Date of Degree
American Studies | United States History
Trans-Appalachian South, Farmers, Banks, Debt, Early American Republic, Settler Colonialism
This thesis examines how indebted small farmers contributed to the territorial expansion of the United States into Native lands of the trans-Appalachian South during the formative decades of the US republic. Taking on debt to purchase land and pay for the operating costs of farming, small farmers, the vast majority of whom were white, faced insolvency, land forfeiture, imprisonment, precarity, and poverty. In their struggles to manage debt, they operated under a creditor-friendly regime rooted in monetary and credit innovations of the colonial period. Indebtedness repeatedly compelled many small farmers to reenter the cycle of migration and settlement, serving as a demographic force for expansion. At the other end of the settler hierarchy, bankers, planters, land speculators, and merchants, backed by the power of a legal-military infrastructure, constructed financial networks characterized by unevenly distributed access to credit. Bank directors issued loans to themselves, bank shareholders, merchants, and other planters, leaving small farmers with few options for alleviating their debt burdens. At the center of migration, occupation, and settlement were struggles over land, labor, and liquidity. Intertwined with the indebtedness of small farmers were the dispossession of First Nations and the subjugation of enslaved Black communities that together created a crucible for settler expansion in the trans-Appalachian South.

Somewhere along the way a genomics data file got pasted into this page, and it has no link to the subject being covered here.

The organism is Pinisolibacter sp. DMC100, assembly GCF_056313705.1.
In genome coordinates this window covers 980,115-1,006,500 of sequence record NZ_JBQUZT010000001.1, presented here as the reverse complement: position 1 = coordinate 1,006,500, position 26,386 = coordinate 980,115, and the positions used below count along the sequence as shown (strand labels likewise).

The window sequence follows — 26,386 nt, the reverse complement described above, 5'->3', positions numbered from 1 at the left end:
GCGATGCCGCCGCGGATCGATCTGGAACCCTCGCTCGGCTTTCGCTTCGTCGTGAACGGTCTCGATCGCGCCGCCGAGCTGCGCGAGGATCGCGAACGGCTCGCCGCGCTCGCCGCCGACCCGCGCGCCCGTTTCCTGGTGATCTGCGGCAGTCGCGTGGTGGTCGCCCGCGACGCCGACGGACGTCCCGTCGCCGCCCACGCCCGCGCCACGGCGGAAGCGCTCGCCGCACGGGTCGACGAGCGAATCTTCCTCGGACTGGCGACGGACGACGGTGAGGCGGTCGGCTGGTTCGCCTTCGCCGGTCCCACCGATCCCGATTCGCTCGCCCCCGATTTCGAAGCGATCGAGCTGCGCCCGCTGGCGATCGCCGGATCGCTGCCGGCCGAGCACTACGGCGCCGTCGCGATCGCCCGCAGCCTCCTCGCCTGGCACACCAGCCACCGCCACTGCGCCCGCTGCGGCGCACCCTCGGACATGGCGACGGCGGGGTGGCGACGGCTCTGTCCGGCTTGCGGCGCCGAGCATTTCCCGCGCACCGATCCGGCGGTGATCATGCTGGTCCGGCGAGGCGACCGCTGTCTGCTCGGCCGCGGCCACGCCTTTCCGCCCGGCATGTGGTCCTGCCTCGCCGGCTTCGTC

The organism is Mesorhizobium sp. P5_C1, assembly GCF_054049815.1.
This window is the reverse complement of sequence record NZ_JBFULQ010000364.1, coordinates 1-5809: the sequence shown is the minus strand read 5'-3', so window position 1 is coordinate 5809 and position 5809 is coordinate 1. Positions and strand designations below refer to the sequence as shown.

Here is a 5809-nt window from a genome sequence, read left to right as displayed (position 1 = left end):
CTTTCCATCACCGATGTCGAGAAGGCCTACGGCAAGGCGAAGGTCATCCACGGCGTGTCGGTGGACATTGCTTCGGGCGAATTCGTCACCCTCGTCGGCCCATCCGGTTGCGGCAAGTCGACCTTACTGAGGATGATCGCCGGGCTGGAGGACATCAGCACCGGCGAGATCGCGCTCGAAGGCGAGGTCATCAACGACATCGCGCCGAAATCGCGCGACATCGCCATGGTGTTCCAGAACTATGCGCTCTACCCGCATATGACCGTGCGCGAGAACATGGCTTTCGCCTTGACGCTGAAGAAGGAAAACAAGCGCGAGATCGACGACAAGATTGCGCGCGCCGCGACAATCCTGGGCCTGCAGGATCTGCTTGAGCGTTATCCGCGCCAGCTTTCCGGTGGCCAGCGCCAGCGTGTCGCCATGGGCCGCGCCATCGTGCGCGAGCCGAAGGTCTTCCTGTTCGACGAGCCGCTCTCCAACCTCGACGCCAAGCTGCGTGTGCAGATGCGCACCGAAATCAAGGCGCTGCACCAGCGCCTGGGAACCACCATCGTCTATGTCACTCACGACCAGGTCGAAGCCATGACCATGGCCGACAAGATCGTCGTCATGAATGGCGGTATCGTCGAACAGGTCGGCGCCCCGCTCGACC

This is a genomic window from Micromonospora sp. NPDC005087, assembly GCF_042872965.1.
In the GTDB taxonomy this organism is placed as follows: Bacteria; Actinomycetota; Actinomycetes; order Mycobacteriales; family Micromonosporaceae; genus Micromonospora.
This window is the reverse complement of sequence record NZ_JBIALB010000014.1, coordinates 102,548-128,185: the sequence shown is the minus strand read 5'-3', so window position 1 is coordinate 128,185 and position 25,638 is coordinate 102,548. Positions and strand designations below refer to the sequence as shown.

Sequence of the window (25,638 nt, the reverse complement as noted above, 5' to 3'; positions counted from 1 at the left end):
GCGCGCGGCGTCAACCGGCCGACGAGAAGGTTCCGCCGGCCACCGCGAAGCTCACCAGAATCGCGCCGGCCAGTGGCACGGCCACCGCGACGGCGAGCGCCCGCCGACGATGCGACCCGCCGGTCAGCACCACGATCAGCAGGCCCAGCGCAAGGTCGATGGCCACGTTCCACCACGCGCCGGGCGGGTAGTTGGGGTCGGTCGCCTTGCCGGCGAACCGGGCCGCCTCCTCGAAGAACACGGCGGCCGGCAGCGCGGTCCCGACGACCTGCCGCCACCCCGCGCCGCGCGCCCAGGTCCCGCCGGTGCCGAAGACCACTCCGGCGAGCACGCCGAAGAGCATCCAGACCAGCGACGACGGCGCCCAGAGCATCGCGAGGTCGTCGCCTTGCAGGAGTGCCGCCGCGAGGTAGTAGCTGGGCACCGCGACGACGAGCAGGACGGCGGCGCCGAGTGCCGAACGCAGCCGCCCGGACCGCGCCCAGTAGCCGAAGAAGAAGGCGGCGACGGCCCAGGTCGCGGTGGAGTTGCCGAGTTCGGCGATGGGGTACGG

Agee, Phil, "Debt-Driven Settlerism: Small Farmers and Bankers in the Trans-Appalachian South, 1800–1820" (2022). CUNY Academic Works.